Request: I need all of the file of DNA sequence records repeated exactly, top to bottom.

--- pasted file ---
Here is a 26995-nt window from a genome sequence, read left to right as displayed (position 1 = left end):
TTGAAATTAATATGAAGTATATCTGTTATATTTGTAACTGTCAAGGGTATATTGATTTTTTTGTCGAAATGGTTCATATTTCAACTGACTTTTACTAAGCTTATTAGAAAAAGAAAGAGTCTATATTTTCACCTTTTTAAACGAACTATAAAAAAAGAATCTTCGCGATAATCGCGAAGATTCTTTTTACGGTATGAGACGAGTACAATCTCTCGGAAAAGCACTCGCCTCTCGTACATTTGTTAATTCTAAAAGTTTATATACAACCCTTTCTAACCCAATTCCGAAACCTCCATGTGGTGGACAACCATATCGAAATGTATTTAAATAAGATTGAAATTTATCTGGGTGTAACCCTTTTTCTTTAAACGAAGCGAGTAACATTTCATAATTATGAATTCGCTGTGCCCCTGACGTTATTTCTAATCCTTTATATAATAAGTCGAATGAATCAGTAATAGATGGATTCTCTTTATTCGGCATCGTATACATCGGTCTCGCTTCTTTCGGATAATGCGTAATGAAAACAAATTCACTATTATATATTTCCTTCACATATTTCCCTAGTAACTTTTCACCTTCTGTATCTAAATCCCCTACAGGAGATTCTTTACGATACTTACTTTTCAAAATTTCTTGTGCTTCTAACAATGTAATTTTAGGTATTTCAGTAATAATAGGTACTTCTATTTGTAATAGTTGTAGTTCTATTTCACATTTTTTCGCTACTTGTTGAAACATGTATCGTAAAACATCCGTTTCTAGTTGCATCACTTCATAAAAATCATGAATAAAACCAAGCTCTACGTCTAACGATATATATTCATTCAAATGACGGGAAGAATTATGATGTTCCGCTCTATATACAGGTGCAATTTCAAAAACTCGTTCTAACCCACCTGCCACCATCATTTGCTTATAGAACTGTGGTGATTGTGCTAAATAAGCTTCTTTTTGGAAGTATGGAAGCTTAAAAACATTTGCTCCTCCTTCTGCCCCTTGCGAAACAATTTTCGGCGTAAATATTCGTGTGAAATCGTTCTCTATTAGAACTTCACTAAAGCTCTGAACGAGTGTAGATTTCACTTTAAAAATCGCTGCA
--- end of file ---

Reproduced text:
Here is a 26995-nt window from a genome sequence, read left to right as displayed (position 1 = left end):
TTGAAATTAATATGAAGTATATCTGTTATATTTGTAACTGTCAAGGGTATATTGATTTTTTTGTCGAAATGGTTCATATTTCAACTGACTTTTACTAAGCTTATTAGAAAAAGAAAGAGTCTATATTTTCACCTTTTTAAACGAACTATAAAAAAAGAATCTTCGCGATAATCGCGAAGATTCTTTTTACGGTATGAGACGAGTACAATCTCTCGGAAAAGCACTCGCCTCTCGTACATTTGTTAATTCTAAAAGTTTATATACAACCCTTTCTAACCCAATTCCGAAACCTCCATGTGGTGGACAACCATATCGAAATGTATTTAAATAAGATTGAAATTTATCTGGGTGTAACCCTTTTTCTTTAAACGAAGCGAGTAACATTTCATAATTATGAATTCGCTGTGCCCCTGACGTTATTTCTAATCCTTTATATAATAAGTCGAATGAATCAGTAATAGATGGATTCTCTTTATTCGGCATCGTATACATCGGTCTCGCTTCTTTCGGATAATGCGTAATGAAAACAAATTCACTATTATATATTTCCTTCACATATTTCCCTAGTAACTTTTCACCTTCTGTATCTAAATCCCCTACAGGAGATTCTTTACGATACTTACTTTTCAAAATTTCTTGTGCTTCTAACAATGTAATTTTAGGTATTTCAGTAATAATAGGTACTTCTATTTGTAATAGTTGTAGTTCTATTTCACATTTTTTCGCTACTTGTTGAAACATGTATCGTAAAACATCCGTTTCTAGTTGCATCACTTCATAAAAATCATGAATAAAACCAAGCTCTACGTCTAACGATATATATTCATTCAAATGACGGGAAGAATTATGATGTTCCGCTCTATATACAGGTGCAATTTCAAAAACTCGTTCTAACCCACCTGCCACCATCATTTGCTTATAGAACTGTGGTGATTGTGCTAAATAAGCTTCTTTTTGGAAGTATGGAAGCTTAAAAACATTTGCTCCTCCTTCTGCCCCTTGCGAAACAATTTTCGGCGTAAATATTCGTGTGAAATCGTTCTCTATTAGAACTTCACTAAAGCTCTGAACGAGTGTAGATTTCACTTTAAAAATCGCTGCA